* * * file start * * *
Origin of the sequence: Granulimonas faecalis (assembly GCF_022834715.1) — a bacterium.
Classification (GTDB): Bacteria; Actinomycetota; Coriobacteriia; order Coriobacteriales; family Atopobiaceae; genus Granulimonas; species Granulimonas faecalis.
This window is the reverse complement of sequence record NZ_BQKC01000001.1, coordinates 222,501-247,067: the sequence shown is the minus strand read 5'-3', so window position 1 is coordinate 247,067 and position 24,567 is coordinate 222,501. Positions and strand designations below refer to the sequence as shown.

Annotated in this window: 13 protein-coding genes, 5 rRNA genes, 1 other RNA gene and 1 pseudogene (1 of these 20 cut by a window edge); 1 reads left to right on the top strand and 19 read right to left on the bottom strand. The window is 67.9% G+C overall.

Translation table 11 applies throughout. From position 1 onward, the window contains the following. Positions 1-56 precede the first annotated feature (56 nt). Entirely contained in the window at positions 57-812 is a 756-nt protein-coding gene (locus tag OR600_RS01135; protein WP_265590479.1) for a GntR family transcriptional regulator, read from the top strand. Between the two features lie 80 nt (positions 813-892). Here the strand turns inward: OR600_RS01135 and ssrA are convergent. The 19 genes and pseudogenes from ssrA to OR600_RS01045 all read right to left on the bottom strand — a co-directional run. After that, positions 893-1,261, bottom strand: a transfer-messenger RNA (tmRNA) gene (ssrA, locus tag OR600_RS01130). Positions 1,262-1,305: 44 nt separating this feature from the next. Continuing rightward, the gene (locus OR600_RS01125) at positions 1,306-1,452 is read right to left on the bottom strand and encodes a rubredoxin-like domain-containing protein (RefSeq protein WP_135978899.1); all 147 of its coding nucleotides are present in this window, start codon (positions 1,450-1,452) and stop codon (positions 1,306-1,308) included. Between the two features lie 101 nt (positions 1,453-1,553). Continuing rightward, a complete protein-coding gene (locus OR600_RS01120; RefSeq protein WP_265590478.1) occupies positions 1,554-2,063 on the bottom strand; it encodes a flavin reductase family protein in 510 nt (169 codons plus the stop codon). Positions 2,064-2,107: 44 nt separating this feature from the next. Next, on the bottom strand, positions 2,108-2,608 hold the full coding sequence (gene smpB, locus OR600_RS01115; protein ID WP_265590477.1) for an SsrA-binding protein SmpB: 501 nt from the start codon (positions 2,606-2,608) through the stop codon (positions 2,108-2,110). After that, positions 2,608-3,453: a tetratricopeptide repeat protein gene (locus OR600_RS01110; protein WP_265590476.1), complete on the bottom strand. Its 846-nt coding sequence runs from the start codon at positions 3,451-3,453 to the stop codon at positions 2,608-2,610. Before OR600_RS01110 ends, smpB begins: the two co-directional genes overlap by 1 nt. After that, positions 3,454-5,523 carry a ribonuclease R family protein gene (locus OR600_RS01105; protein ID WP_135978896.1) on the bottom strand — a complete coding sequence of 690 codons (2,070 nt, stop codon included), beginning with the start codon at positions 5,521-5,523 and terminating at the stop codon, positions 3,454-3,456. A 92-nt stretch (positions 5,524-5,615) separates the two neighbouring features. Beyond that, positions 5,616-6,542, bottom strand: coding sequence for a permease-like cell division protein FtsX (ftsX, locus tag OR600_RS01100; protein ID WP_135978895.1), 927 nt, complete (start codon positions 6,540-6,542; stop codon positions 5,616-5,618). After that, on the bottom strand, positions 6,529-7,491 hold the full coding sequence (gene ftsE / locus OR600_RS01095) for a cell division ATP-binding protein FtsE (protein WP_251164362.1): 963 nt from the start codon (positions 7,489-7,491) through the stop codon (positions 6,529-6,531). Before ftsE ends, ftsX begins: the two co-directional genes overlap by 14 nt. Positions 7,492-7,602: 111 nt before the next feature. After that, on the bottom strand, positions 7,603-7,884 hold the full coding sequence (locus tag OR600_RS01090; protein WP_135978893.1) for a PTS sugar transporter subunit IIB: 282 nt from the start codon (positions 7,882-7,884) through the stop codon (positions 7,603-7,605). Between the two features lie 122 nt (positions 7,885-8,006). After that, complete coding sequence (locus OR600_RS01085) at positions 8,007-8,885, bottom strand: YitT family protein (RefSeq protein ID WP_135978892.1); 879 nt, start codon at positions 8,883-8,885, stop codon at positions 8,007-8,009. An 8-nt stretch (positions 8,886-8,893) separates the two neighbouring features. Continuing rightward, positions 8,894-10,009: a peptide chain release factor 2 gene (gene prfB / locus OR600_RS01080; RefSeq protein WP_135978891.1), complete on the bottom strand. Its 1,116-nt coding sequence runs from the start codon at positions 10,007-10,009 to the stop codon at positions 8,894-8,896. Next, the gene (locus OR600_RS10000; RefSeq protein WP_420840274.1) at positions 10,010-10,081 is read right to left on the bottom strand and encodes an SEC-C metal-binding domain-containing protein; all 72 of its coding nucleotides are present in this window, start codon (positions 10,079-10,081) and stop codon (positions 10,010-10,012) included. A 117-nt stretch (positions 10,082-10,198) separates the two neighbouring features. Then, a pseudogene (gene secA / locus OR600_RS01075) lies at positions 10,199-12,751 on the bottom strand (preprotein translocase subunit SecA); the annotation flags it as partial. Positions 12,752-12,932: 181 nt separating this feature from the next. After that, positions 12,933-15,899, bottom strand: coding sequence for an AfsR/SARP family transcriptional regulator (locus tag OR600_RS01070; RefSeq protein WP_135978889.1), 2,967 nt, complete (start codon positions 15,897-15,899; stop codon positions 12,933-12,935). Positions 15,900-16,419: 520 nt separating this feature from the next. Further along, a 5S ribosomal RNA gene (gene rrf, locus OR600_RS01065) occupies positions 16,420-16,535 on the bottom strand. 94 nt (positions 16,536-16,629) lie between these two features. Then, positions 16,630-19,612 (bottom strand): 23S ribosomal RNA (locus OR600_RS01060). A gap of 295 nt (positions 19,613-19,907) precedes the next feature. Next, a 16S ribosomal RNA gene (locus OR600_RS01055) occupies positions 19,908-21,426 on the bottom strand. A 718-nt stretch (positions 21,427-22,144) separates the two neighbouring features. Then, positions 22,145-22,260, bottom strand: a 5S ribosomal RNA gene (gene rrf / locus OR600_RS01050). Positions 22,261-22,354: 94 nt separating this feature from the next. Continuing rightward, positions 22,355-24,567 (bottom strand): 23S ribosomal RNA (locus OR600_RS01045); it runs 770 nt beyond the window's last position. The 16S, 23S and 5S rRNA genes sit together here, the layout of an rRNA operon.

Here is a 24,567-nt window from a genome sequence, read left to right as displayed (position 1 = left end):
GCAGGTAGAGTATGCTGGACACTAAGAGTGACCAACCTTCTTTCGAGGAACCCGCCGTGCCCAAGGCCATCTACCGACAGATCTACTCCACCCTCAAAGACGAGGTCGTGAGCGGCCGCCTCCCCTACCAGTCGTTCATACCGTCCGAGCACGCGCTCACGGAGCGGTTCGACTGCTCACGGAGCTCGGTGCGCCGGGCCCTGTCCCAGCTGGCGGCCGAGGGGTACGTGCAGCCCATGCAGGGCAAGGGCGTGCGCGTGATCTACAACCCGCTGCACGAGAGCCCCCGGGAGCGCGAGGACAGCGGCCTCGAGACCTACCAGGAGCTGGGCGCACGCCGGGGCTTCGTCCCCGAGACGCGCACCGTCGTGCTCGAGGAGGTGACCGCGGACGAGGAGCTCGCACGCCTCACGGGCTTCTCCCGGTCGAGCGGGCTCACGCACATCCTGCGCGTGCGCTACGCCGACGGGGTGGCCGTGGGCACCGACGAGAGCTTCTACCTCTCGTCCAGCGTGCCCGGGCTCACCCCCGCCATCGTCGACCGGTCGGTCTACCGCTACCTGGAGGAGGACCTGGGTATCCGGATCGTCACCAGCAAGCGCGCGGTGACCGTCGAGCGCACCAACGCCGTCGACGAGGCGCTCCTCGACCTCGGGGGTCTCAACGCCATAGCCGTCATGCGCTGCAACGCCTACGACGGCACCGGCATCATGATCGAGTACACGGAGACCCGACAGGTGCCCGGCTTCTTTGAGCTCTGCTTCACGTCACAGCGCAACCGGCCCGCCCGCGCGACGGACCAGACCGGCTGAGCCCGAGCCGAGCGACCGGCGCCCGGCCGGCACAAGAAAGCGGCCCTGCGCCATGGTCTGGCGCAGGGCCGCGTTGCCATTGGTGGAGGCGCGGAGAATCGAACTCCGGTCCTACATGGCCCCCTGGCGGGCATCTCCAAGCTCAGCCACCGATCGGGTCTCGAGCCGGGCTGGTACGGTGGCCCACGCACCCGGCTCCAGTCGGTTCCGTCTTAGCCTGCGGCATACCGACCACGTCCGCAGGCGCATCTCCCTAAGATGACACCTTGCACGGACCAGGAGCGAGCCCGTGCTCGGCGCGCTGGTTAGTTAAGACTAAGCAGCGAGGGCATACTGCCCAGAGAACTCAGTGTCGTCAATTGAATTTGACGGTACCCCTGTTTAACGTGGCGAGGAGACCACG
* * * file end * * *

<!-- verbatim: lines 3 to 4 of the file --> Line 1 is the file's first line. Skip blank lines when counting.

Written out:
This window is the reverse complement of sequence record NZ_BQKC01000001.1, coordinates 222,501-247,067: the sequence shown is the minus strand read 5'-3', so window position 1 is coordinate 247,067 and position 24,567 is coordinate 222,501. Positions and strand designations below refer to the sequence as shown.

Annotated in this window: 13 protein-coding genes, 5 rRNA genes, 1 other RNA gene and 1 pseudogene (1 of these 20 cut by a window edge); 1 reads left to right on the top strand and 19 read right to left on the bottom strand. The window is 67.9% G+C overall.